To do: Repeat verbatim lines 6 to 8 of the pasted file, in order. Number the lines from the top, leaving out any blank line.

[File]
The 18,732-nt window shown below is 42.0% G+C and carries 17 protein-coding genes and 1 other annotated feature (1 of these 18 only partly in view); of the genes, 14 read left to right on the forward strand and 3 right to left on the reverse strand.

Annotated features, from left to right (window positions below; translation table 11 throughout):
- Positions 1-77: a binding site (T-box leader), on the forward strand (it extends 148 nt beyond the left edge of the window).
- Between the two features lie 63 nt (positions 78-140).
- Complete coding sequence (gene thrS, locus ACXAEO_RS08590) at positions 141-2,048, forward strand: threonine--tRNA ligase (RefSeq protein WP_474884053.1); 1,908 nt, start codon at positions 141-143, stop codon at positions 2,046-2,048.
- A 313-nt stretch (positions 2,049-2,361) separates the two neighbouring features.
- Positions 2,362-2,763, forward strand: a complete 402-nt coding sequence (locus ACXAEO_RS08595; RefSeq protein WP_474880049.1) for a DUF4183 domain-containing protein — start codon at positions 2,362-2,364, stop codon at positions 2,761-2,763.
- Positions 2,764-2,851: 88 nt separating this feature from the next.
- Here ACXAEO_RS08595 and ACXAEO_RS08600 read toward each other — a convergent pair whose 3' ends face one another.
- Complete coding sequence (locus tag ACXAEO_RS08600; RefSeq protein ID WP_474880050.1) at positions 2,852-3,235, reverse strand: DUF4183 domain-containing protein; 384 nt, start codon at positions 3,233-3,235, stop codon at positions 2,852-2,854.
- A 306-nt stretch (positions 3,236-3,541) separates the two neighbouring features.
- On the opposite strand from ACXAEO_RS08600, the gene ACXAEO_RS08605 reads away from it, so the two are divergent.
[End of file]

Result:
- A 313-nt stretch (positions 2,049-2,361) separates the two neighbouring features.
- Positions 2,362-2,763, forward strand: a complete 402-nt coding sequence (locus ACXAEO_RS08595; RefSeq protein WP_474880049.1) for a DUF4183 domain-containing protein — start codon at positions 2,362-2,364, stop codon at positions 2,761-2,763.
- Positions 2,764-2,851: 88 nt separating this feature from the next.